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Teffi (1872 1952) was the pen name of Nadezhda Lokhvitskaya, born in St. Petersburg into a distinguished family that treasured literature. She and her three sisters all became writers. Teffi wrote in a variety of styles and genres: political feuilletons published in a Bolshevik newspaper during her brief period of radical fervor after the 1905 Revolution; Symbolist poems that she declaimed or sang in Petersburg literary salons; popular one-act plays, mostly humorous or satirical one was entitled The Woman Question ; and a novel titled simply Adventure Novel. Her finest works are her short stories and Memories, a witty, tragic, and deeply perceptive account of her last journey across Russia and what is now Ukraine, before going by boat to Istanbul in the summer of 1919. Teffi was widely read; her admirers included not only such writers as Bunin, Bulgakov, and Zoshchenko, but also both Lenin and the last tsar. In pre-Revolutionary Russia, candies and perfumes were named after her; after the Revolution, her stories were published and her plays performed throughout the Russian diaspora. She died in Paris. Robert Chandler s translations from Russian include Alexander Pushkin s The Captain s Daughter (an NYRB classic); Nikolay Leskov s Lady Macbeth of Mtsensk ; Vasily Grossman s An Armenian Sketchbook, Everything Flows, Life and Fate, and The Road (all NYRB classics); and Hamid Ismailov s Central Asian novel, The Railway. His co-translations of Andrey Platonov have won prizes both in the UK and in the US. He is the editor and main translator of Russian Short Stories from Pushkin to Buida and Russian Magic Tales from Pushkin to Platonov. Together with Boris Dralyuk and Irina Mashinski he has co-edited The Penguin Book of Russian Poetry. He has also translated selections of Sappho and Apollinaire. As well as running regular translation workshops in London and teaching the annual Translate in the City literary translation course, he works as a mentor for the British Centre for Literary Translation. Elizabeth Chandler is a co-translator, with Robert Chandler, of Pushkin s The Captain s Daughter and of several titles by Andrey Platonov and Vasily Grossman. Anne Marie Jackson has lived for extended periods in Russia and Moldova. She is a co-translator, with Robert Chandler and Rose France, of Tolstoy, Rasputin, Others, and Me: The Best of Teffi (available as an NYRB classic). Her previous translations include works by Alexei Nikitin, Maxim Osipov, and Olga Slavnikova. Irina Steinberg was born in Moscow in 1983. She emigrated to England with her family at the age of eight and now lives primarily in London. She has a BA in English language and literature from University College London, as well as postgraduate qualifications in law. She started pursuing her interest in translation professionally in her late twenties and was a co-translator of Teffi s Subtly Worded and Other Stories (2014). Edythe Haber is Professor Emerita of Russian at the University of Massachusetts Boston and a Center Associate at the Davis Center for Russian and Eurasian Studies at Harvard University. She is the author of Mikhail Bulgakov: The Early Years (1998) and of many articles on Russian literature, particularly on Bulgakov, Teffi, and Vladimir Nabokov. She is presently completing a critical biography of Teffi.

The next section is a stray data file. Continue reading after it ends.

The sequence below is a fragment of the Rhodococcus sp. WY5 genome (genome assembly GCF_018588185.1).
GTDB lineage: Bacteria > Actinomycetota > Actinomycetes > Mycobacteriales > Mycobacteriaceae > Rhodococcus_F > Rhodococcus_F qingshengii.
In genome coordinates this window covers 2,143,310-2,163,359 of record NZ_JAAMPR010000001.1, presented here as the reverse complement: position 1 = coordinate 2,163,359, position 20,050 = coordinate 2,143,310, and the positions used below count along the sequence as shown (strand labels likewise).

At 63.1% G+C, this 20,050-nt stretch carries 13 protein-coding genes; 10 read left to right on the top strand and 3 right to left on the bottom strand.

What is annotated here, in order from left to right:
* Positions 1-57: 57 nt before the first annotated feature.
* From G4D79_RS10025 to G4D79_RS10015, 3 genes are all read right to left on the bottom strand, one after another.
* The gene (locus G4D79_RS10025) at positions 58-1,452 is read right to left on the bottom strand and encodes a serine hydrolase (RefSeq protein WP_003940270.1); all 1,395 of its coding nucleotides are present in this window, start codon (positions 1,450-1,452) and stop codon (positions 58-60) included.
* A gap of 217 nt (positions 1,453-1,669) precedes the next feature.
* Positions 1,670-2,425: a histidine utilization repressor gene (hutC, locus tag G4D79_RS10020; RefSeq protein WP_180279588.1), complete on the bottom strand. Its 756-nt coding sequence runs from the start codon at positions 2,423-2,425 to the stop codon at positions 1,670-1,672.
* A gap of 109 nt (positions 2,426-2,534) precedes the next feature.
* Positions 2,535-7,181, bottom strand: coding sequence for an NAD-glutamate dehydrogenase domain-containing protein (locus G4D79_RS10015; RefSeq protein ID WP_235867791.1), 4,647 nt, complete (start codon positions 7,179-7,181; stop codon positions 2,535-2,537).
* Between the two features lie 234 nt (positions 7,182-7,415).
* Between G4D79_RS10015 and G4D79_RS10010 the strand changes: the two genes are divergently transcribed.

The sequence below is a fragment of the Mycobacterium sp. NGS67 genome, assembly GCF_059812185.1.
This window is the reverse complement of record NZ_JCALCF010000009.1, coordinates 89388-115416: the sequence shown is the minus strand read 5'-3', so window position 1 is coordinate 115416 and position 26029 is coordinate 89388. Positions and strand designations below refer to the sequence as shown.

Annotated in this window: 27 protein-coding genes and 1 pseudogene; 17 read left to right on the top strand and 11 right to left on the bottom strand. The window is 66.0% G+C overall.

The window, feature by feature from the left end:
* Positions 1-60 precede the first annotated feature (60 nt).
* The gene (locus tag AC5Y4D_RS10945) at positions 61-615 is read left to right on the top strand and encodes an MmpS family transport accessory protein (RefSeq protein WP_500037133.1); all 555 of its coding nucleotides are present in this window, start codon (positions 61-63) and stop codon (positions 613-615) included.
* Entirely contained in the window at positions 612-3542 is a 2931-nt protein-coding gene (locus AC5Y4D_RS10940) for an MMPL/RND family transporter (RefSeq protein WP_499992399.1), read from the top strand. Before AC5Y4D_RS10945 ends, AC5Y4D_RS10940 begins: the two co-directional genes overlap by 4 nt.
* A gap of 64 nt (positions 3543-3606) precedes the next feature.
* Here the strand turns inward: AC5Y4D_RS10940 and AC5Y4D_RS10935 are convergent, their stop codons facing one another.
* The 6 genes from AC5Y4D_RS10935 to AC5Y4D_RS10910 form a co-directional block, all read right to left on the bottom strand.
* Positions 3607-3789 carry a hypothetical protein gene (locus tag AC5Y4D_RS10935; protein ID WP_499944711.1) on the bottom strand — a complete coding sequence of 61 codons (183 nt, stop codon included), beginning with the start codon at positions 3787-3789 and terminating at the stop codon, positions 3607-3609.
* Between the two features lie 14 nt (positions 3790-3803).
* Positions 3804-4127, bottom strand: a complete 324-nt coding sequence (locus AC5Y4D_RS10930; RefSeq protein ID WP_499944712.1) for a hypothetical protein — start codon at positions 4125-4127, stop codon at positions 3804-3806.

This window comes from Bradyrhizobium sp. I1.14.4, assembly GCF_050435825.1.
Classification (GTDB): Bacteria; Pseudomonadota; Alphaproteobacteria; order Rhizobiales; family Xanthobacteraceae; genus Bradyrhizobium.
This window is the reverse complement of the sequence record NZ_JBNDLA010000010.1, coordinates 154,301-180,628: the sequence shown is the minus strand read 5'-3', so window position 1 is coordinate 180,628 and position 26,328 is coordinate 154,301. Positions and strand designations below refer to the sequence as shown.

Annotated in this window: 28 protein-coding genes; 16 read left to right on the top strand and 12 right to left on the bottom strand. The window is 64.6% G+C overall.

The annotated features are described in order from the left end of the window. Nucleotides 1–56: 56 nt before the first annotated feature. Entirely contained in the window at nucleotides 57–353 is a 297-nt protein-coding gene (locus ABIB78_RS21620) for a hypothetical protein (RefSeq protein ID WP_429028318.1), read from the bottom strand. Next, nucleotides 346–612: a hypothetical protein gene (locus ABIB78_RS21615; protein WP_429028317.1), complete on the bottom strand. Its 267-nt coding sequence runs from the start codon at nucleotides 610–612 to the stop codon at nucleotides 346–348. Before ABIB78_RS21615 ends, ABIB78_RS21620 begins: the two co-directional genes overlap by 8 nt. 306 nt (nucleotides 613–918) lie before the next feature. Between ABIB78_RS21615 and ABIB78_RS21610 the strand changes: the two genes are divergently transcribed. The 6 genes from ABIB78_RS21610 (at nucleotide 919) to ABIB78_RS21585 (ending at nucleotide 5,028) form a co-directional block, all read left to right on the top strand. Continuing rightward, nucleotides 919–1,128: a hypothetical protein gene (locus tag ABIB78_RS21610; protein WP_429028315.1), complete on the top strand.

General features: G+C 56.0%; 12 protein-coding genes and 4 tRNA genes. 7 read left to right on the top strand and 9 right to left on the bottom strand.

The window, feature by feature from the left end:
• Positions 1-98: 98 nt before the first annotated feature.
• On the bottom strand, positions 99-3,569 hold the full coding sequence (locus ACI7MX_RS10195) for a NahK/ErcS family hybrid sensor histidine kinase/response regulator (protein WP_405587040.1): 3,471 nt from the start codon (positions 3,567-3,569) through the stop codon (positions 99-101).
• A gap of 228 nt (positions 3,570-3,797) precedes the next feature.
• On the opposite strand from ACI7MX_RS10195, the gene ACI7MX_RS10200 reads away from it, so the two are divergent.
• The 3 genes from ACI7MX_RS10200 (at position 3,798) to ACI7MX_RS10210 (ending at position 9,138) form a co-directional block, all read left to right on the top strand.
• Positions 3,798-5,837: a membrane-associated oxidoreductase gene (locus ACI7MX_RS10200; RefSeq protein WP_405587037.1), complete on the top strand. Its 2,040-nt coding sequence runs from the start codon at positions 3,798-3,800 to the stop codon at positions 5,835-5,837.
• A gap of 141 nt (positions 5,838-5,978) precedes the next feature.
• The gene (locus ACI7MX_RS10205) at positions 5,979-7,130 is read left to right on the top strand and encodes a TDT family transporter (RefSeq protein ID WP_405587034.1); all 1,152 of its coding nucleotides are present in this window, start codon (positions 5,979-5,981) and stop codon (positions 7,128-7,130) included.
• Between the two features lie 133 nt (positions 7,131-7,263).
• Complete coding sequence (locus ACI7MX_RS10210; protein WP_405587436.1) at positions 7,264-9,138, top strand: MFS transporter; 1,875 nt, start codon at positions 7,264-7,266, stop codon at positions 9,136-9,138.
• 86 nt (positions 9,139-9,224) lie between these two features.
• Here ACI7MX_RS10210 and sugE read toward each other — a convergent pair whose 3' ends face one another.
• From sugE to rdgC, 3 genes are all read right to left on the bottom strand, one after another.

I never imagined such a memoir could be possible, especially about the Russian Civil War. Teffi wears her wisdom lightly, observing farce and foible amid the looming tragedy, in this enthralling book Antony Beevor Teffi demonstrates a profound sympathy for the ordinary people among whom she counts herself, swept along by cataclysmic events. While she sympathises with those who cannot help themselves, she is not afraid to look into the depths of what human beings can do to one another and what happens when civilisation breaks down. Virginia Rounding, Financial Times The book is expertly and collectively translated by Robert Chandler, Elizabeth Chandler, Anne Marie Jackson and Irina Steinberg. It reads extremely easily and well in English and is furnished with an introduction, translators' afterword and copious notes to explain references and allusions now lost to time. William Boyd, Sunday Times Memories is an astonishing work that, like Sholokhov s Quiet Flows the Don, and for many of the same reasons, deserves to be turned into a film. It is both a thriller and an unforgettably personal account of one of the worst periods in Russian history. Catherine Brown, Literary Review [An] astonishingly vivid memoir...Wittily, wryly, wistfully, but never self-indulgently, Teffi tells the story of her escape from Moscow to Kiev to Odessa and onto a dodgy boat to cross the Black Sea as the country she loves is turned upside down in the aftermath of the Bolshevik revolution. Ysenda Maxtone Graham, Country Life A vividly idiosyncratic personal account of the disintegration - moral, political, strategic - of Tsarist Russia after the Revolution, as alive to the farcical and the ridiculous as it is to the tragic; a bit like what Chekhov might have written if he had lived to experience it. Michael Frayn